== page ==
The process of uploading the HVAC.csv data into Hive is similar to the process we went through earlier with HVAC building.csv. We will perform the same process for HVAC.csv.

Create External Hive Table

We will create an external Hive table referencing the HVAC machine csv data.

%jdbc(hive)
CREATE EXTERNAL TABLE IF NOT EXISTS hvac_sensors.hvac_machine_csv (
  `Date` STRING,
  `Time` STRING,
  `TargetTemp` INT,
  `ActualTemp` INT,
  `System` INT,
  `SystemAge` INT,
  `BuildingID` INT
)
ROW FORMAT DELIMITED
FIELDS TERMINATED BY ','
STORED AS TEXTFILE
LOCATION '/sandbox/sensor/hvac_machine'
TBLPROPERTIES("skip.header.line.count"="1");

create_external_table_hvac_machine_csv

Let's verify the import was successfully by printing a sample of the first 5 rows:

%jdbc(hive)
SELECT * FROM hvac_sensors.hvac_machine_csv LIMIT 5;

load_external_hvac_machine_csv_data

Create Internal Hive Table to Copy Over External Table Data

Now we will create an internal hive table with table file format stored as Apache ORC format.

%jdbc(hive)
CREATE TABLE IF NOT EXISTS hvac_sensors.hvac_machine (
  `Date` STRING,
  `Time` STRING,
  `TargetTemp` INT,
  `ActualTemp` INT,
  `System` INT,
  `SystemAge` INT,
  `BuildingID` INT
)
COMMENT 'hvac_machine holds data on attributes of the machine'
STORED AS ORC;

create_internal_table_hvac_machine

With the internal table created, we can copy the external table data into this internal hive table.

%jdbc(hive)
INSERT OVERWRITE TABLE hvac_sensors.hvac_machine SELECT * FROM hvac_sensors.hvac_machine_csv;

copy_ext_hvac_machine_data_to_int_table

Now let's verify that the data was copied from the external table to the internal table successfully using select.

%jdbc(hive)
SELECT * FROM hvac_sensors.hvac_machine LIMIT 5;

load_hvac_machine_data

Refine the Raw Sensor Data

We will write Hive scripts to clean the raw sensor data in effort to acquire these key insights:

  • Reduce heating and cooling expenses
  • Keep indoor temperatures in a comfortable range between 65-70 degrees
  • Identify which HVAC products are reliable
%jdbc(hive)
CREATE TABLE hvac_sensors.hvac_temperatures AS
SELECT *, targettemp - actualtemp AS temp_diff,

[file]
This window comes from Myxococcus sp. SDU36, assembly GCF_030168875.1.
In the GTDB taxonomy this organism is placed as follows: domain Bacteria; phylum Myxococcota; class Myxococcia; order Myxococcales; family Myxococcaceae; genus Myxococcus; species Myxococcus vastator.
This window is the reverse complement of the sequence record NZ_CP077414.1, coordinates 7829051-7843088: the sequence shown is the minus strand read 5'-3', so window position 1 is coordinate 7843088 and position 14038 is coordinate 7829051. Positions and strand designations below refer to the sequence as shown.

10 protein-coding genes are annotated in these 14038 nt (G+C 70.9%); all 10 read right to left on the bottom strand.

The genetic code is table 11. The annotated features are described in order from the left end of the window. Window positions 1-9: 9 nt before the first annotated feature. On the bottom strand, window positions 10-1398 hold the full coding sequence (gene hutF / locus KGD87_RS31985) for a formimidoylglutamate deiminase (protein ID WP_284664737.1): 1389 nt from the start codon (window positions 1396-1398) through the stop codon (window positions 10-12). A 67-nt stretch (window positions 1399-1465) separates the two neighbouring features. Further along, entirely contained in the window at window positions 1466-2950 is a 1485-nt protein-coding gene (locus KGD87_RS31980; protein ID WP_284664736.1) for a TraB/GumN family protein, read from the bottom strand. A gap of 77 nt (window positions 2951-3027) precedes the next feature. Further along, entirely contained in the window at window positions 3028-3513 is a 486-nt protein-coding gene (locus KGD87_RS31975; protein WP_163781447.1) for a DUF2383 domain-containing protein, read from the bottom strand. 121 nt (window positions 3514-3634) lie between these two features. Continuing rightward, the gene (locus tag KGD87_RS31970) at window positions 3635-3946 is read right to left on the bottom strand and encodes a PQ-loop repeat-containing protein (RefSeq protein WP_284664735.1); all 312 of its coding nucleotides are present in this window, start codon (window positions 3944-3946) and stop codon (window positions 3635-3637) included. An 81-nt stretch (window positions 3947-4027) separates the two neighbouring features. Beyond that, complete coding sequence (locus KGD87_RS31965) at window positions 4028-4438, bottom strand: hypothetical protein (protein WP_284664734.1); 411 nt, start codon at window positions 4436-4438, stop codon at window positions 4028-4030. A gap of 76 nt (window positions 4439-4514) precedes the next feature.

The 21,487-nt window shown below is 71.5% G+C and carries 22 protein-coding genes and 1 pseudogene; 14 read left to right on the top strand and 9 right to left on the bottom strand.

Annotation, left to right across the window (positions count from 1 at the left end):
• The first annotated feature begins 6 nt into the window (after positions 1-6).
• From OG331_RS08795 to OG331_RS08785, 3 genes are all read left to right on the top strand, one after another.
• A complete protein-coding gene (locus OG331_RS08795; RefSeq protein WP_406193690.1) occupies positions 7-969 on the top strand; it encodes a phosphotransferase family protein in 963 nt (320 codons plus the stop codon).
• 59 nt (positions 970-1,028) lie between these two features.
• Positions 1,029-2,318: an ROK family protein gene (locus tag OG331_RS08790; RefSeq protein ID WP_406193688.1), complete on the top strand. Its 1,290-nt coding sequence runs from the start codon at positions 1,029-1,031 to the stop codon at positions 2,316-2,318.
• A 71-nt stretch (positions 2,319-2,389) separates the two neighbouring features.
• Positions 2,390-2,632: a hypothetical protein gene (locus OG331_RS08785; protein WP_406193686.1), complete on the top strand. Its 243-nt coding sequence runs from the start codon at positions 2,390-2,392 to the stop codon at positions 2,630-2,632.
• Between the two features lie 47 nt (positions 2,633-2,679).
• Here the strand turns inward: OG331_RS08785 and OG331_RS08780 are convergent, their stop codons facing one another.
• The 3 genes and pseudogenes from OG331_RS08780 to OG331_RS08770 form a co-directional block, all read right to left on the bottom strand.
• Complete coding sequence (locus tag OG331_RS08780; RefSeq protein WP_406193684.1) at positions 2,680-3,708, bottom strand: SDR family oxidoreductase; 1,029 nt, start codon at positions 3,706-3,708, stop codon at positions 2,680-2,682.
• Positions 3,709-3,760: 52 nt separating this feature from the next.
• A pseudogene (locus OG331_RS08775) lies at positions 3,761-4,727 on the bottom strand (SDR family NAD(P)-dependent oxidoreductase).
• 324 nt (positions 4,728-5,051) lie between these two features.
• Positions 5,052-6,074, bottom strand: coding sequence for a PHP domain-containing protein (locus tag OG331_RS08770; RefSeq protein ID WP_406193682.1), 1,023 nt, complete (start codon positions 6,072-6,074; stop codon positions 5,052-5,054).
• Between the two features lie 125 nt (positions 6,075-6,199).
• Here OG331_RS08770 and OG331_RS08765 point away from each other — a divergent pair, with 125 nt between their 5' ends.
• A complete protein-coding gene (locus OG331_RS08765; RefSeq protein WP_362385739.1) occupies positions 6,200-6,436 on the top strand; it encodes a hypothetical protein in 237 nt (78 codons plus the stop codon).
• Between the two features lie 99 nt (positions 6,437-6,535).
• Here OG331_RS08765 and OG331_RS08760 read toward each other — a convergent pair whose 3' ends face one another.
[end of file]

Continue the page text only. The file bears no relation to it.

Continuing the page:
IF((targettemp - actualtemp) > 5, 'COLD',
IF((targettemp - actualtemp) < -5, 'HOT', 'NORMAL'))
AS temprange,
IF((targettemp - actualtemp) > 5, '1',
IF((targettemp - actualtemp) < -5, '1', 0))
AS extremetemp FROM hvac_sensors.hvac_machine;

Note: the above query may take 10 to 15 minutes to complete

What's this query does?

  • Creates a new table hvac_temperatures and copies data from the hvac table
  • On the Query Results page, use the slider to scroll to the right. You will notice that two new attributes appear in the hvac_temperatures table

What are the two new attributes?

  • temprange and extremetemp

created_table_hvac_temperatures

Let's load 10 rows from the hvac_temperatures table:

%jdbc(hive)
SELECT * FROM hvac_sensors.hvac_temperatures LIMIT 10;

What does the data in the temprange column indicate about the actual temperature?

  • NORMAL – within 5 degrees of the target temperature.
  • COLD – more than five degrees colder than the target temperature.
  • HOT – more than 5 degrees warmer than the target temperature.

load_hvac_temperature_data

Now we will create a table that combines hvac_temperatures and buildings table.

%jdbc(hive)
CREATE TABLE IF NOT EXISTS hvac_sensors.hvac_building
AS SELECT h.*, b.country, b.hvacproduct, b.buildingage, b.buildingmgr
FROM hvac_sensors.building b JOIN hvac_sensors.hvac_temperatures h ON b.buildingid = h.buildingid;

Which tables is hvac_sensors.hvac_building data coming from?

  • hvac_temperature and buildings

created_table_hvac_building

After the query successfully creates the hvac_sensors.hvac_building, you will receive the following message: Query executed successfully. Affected rows : -1..

Let's load 10 rows from the data from the new hvac_sensors.hvac_building

%jdbc(hive)
SELECT * FROM hvac_sensors.hvac_building LIMIT 10;

load_hvac_building_data

Summary

You've successfully uploaded the HVAC CSV sensor data to Hive and refined the data into a useful format. You learned to create Hive tables that run on ORC files for fast and efficient data processing. You learned to write Hive scripts to enrich our data to reveal to us when temperature is at a cold, normal or hot state. Additionally, you used the data to bring insight into which particular buildings are associated with these temperature range levels: NORMAL, HOT OR COLD. Our next step is to use Zeppelin's other data visualization tools to story tell our the results from the data analysis.

Further Reading



Your form submission has failed.

This may have been caused by one of the following:

  • Your request timed out
  • A plugin/browser extension blocked the submission. If you have an ad blocking plugin please disable it and close this message to reload the page.